Did You Say “Yes” This Valentine’s Day?

By Claudia Price - 15th February 2021

Many couples use the most romantic day of the year as an opportunity to pop the question. In fact, over one million couples will become engaged on the day of love.

If you, too, have recently become engaged, then congratulations! But before you get tied up in celebrations, we want to outline the legal and financial implications of getting married. This might seem cynical, but as family law solicitors, we advise all couples to protect themselves (and their assets) before taking the next step in their relationship.

The legal implications of marriage

This is particularly important for anyone who is newly engaged. Why? Because as soon as you say ‘I do’, you create a financial tie between you and your new spouse. This provides your husband or wife with certain legal rights over your inheritance, pension and property.

Not everyone realises this. Marriage is an expression of love, but it is also a serious legal and financial commitment. This commitment can last a lifetime, even if your marriage ultimately ends in divorce. If your relationship does break down, the implications could be extremely costly – especially if your spouse has a hefty amount of debt, or you have assets that you want to ring-fence.

That is why we always recommend speaking to a Family Lawyer before your wedding day. After all, marriage is a legal contract, so why wouldn’t you get legal advice? In certain circumstances, it may be prudent to put a Pre-Nuptial Agreement in place. This is a smart way to protect yourself financially in the event of a divorce.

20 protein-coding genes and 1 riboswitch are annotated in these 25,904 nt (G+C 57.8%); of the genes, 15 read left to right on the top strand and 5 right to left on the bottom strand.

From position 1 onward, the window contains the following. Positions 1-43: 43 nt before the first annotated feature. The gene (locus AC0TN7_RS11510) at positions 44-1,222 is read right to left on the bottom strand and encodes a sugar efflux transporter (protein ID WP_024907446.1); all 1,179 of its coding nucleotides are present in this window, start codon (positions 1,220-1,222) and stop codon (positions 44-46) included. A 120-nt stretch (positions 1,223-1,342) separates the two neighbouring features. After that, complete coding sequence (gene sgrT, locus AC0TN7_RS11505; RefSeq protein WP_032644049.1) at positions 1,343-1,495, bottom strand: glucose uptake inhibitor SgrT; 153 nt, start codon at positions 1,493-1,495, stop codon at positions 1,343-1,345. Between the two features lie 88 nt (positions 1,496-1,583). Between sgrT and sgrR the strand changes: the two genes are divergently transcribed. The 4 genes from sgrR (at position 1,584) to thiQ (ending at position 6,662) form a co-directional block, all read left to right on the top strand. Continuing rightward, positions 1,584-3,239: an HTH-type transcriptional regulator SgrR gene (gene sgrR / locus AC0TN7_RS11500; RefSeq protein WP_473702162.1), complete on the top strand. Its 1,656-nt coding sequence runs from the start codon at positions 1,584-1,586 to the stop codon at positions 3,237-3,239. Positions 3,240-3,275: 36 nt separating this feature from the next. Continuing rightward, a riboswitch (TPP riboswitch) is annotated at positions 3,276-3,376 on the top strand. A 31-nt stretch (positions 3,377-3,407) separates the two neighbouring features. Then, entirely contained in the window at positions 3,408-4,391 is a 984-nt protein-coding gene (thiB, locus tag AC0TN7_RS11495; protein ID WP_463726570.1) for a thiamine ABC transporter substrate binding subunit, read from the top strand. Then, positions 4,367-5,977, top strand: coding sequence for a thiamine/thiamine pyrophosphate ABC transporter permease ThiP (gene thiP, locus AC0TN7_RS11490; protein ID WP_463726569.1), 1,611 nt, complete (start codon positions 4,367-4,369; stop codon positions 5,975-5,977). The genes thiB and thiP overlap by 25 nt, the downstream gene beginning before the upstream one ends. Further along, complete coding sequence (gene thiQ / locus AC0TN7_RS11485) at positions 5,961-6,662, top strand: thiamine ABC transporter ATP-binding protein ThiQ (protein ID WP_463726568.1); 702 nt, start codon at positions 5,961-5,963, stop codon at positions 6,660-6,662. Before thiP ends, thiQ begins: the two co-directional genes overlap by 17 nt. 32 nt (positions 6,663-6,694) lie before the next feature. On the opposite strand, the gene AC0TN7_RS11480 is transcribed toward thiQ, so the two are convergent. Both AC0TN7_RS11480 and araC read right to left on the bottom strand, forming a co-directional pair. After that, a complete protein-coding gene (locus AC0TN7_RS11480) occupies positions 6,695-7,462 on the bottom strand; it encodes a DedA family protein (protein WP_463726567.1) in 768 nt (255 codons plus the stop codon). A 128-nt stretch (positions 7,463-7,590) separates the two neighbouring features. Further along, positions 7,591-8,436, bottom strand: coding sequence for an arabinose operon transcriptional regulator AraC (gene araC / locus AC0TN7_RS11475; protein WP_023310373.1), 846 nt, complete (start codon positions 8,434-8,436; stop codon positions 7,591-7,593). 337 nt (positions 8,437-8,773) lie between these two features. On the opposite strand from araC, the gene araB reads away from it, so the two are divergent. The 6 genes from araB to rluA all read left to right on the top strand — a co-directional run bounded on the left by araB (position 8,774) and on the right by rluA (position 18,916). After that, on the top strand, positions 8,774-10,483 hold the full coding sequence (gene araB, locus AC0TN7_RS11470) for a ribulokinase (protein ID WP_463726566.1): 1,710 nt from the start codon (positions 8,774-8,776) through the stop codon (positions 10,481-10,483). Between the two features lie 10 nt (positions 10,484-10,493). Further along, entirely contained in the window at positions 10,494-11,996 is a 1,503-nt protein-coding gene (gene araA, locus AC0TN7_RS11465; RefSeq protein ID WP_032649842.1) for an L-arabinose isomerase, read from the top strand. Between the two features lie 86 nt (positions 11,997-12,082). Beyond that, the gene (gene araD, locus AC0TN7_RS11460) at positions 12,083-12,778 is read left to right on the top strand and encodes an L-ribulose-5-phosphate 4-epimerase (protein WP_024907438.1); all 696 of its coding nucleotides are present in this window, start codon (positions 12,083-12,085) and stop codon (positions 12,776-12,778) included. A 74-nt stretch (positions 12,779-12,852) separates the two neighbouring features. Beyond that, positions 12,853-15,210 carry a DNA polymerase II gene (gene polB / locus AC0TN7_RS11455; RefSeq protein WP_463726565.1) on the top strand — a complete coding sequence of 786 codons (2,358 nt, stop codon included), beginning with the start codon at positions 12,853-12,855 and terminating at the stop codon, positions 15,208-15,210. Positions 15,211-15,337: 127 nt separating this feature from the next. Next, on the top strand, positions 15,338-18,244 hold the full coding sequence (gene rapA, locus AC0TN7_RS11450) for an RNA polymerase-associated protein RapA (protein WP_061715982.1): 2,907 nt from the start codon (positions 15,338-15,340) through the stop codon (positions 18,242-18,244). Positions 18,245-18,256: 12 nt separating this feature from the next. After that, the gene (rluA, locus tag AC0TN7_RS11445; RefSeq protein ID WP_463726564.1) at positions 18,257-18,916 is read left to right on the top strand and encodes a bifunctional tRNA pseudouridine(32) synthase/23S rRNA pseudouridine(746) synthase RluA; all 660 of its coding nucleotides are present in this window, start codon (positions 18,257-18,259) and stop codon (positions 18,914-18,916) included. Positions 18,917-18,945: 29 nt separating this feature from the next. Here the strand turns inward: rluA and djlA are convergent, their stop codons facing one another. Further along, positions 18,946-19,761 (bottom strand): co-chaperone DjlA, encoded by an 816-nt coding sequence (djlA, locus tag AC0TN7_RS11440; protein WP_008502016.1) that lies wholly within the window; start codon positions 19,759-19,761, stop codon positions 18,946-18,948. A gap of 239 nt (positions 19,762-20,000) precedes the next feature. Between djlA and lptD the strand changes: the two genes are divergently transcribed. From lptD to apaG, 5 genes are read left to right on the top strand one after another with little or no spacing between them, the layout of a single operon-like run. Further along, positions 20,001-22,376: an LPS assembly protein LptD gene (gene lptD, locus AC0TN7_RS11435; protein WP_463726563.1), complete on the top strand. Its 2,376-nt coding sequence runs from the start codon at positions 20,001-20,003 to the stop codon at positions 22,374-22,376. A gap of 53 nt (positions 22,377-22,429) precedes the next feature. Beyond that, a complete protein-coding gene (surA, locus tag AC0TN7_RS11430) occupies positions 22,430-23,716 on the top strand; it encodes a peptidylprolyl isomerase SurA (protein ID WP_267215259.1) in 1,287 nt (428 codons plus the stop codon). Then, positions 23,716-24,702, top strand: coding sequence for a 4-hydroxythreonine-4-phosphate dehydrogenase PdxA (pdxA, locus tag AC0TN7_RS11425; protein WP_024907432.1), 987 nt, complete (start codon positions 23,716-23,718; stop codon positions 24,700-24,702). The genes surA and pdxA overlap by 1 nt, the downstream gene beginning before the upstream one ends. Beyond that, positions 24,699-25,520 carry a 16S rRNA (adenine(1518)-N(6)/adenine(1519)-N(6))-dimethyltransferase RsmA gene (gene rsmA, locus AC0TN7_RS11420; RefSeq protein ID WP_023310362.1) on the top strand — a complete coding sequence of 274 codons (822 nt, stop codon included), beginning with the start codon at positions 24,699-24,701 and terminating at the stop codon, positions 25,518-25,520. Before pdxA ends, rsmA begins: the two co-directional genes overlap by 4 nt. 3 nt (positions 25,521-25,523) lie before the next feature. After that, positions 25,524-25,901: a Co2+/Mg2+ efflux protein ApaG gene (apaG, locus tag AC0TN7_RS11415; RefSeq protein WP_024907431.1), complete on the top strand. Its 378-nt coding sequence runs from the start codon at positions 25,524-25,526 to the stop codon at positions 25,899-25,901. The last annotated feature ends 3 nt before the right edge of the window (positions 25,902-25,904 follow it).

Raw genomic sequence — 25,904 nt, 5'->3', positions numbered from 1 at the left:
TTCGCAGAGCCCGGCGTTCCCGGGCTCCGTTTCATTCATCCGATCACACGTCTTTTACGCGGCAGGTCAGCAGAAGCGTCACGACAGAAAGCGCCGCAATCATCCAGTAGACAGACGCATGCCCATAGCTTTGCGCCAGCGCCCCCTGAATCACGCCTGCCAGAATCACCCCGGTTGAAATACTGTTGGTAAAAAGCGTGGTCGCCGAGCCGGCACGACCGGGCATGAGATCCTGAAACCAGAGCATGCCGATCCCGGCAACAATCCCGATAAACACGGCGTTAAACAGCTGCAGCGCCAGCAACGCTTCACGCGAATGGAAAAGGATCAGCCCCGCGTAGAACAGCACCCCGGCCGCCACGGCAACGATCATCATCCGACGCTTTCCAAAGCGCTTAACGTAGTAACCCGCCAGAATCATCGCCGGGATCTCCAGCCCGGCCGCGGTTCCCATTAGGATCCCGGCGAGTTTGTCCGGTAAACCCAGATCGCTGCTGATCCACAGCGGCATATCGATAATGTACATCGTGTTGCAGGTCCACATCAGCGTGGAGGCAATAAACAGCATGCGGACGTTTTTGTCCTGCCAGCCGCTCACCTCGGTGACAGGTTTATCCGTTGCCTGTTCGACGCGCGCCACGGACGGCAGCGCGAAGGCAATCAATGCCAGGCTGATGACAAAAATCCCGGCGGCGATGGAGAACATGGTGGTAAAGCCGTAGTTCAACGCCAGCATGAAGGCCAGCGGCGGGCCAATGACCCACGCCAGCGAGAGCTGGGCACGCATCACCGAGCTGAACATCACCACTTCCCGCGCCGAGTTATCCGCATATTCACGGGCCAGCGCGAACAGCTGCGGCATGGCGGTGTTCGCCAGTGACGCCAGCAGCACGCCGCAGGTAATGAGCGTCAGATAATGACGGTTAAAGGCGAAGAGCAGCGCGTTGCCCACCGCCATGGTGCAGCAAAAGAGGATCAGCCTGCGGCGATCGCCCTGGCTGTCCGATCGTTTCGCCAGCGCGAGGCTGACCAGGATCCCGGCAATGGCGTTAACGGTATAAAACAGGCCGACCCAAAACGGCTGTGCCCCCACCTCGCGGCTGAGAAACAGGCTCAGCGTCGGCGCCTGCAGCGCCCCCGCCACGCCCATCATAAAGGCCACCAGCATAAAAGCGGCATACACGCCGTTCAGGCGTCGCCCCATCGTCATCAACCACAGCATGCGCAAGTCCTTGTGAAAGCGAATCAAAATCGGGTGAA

Get in touch with our experts today for free, no obligation legal advice


Request a Callback

Prenuptial Agreements

Pre-Nuptial Agreements allow couples to protect assets acquired before the relationship began. This enables you to pass property to your children from a previous relationship, protecting their inheritance. Of course, you may never need to call upon your Prenup. But if you do, then you can rest assured that your wealth will be preserved.

Pre-Nuptial Agreements are complex legal documents. They will only be taken into consideration by the court if they are professionally drafted. It is therefore critical that you obtain legal advice from nuptial solicitors to ensure the document is fit for purpose.

Cohabitation Agreements

It may be too early to discuss marriage, but if you are moving in with your partner, then you might consider a Cohabitation Agreement instead.

Cohabitation Agreements outline how jointly owned assets should be divided, if your relationship breaks down. Many are of the view that Cohabitation Agreements are unromantic. However, it is the best way to protect your assets for the future. Otherwise, you could face problems, should you ever separate. For example, if property is not jointly owned, you could be granting your partner a beneficial interest (without even knowing it) if joint funds are used to increase the property’s value.

A Cohabitation Agreement clarifies the position for all involved, before the boxes packed!

Speak to our Family Lawyers

Family Lawyers become extremely busy during February, simply due to the reflection that many couples have following February 14th. Not all roses stay red, so steps need to be taken to prepare for a potential separation.

If you need advice about how to prepare for your future commitments, call one of our Family Law Specialists on 0161 532 5780 for a free no-obligation initial appointment.

Get in touch with our experts today for free, no obligation legal advice


Request a Callback

Call or email us in order for us to discuss in greater detail how our solicitors can move your case forward today.

Book a Consultation

Contact us today to talk about your situation

    We're rated 4.8
    on
    Online Chat